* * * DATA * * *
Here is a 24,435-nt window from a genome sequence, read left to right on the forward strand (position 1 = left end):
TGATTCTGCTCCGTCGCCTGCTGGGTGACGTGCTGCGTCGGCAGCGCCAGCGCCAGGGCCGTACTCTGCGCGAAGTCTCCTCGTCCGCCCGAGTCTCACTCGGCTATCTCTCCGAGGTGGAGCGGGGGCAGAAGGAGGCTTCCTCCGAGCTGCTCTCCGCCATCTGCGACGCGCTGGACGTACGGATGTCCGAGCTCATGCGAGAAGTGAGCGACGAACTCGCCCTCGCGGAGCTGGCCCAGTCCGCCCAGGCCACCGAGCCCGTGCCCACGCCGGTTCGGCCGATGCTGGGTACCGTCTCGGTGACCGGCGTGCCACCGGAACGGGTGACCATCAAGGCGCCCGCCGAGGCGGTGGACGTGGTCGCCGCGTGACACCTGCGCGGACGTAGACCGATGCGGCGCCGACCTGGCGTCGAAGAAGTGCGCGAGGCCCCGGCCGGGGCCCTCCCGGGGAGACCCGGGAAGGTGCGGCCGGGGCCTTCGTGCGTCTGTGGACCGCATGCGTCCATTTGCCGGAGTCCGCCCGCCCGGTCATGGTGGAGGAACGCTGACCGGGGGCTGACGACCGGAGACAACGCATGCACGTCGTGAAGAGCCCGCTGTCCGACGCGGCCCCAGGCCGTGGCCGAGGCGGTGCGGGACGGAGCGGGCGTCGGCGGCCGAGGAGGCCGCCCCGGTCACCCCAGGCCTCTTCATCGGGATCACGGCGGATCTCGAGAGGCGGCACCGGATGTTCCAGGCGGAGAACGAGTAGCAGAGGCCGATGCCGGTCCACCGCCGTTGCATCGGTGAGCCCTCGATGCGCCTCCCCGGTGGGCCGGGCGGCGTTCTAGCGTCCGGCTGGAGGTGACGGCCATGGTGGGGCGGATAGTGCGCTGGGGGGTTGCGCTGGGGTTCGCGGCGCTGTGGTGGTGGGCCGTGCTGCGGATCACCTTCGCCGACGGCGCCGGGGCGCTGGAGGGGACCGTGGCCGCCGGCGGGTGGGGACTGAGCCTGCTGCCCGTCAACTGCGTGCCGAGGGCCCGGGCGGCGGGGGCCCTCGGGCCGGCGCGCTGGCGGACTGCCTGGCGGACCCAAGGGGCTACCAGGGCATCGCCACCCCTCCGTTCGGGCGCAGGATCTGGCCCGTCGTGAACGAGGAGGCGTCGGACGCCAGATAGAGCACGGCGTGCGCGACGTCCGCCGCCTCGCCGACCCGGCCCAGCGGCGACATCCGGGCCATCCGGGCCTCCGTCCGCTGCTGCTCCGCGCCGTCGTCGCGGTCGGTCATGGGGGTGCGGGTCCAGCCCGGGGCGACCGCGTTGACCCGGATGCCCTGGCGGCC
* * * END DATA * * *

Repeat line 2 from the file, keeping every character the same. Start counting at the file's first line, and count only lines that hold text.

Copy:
TGATTCTGCTCCGTCGCCTGCTGGGTGACGTGCTGCGTCGGCAGCGCCAGCGCCAGGGCCGTACTCTGCGCGAAGTCTCCTCGTCCGCCCGAGTCTCACTCGGCTATCTCTCCGAGGTGGAGCGGGGGCAGAAGGAGGCTTCCTCCGAGCTGCTCTCCGCCATCTGCGACGCGCTGGACGTACGGATGTCCGAGCTCATGCGAGAAGTGAGCGACGAACTCGCCCTCGCGGAGCTGGCCCAGTCCGCCCAGGCCACCGAGCCCGTGCCCACGCCGGTTCGGCCGATGCTGGGTACCGTCTCGGTGACCGGCGTGCCACCGGAACGGGTGACCATCAAGGCGCCCGCCGAGGCGGTGGACGTGGTCGCCGCGTGACACCTGCGCGGACGTAGACCGATGCGGCGCCGACCTGGCGTCGAAGAAGTGCGCGAGGCCCCGGCCGGGGCCCTCCCGGGGAGACCCGGGAAGGTGCGGCCGGGGCCTTCGTGCGTCTGTGGACCGCATGCGTCCATTTGCCGGAGTCCGCCCGCCCGGTCATGGTGGAGGAACGCTGACCGGGGGCTGACGACCGGAGACAACGCATGCACGTCGTGAAGAGCCCGCTGTCCGACGCGGCCCCAGGCCGTGGCCGAGGCGGTGCGGGACGGAGCGGGCGTCGGCGGCCGAGGAGGCCGCCCCGGTCACCCCAGGCCTCTTCATCGGGATCACGGCGGATCTCGAGAGGCGGCACCGGATGTTCCAGGCGGAGAACGAGTAGCAGAGGCCGATGCCGGTCCACCGCCGTTGCATCGGTGAGCCCTCGATGCGCCTCCCCGGTGGGCCGGGCGGCGTTCTAGCGTCCGGCTGGAGGTGACGGCCATGGTGGGGCGGATAGTGCGCTGGGGGGTTGCGCTGGGGTTCGCGGCGCTGTGGTGGTGGGCCGTGCTGCGGATCACCTTCGCCGACGGCGCCGGGGCGCTGGAGGGGACCGTGGCCGCCGGCGGGTGGGGACTGAGCCTGCTGCCCGTCAACTGCGTGCCGAGGGCCCGGGCGGCGGGGGCCCTCGGGCCGGCGCGCTGGCGGACTGCCTGGCGGACCCAAGGGGCTACCAGGGCATCGCCACCCCTCCGTTCGGGCGCAGGATCTGGCCCGTCGTGAACGAGGAGGCGTCGGACGCCAGATAGAGCACGGCGTGCGCGACGTCCGCCGCCTCGCCGACCCGGCCCAGCGGCGACATCCGGGCCATCCGGGCCTCCGTCCGCTGCTGCTCCGCGCCGTCGTCGCGGTCGGTCATGGGGGTGCGGGTCCAGCCCGGGGCGACCGCGTTGACCCGGATGCCCTGGCGGCC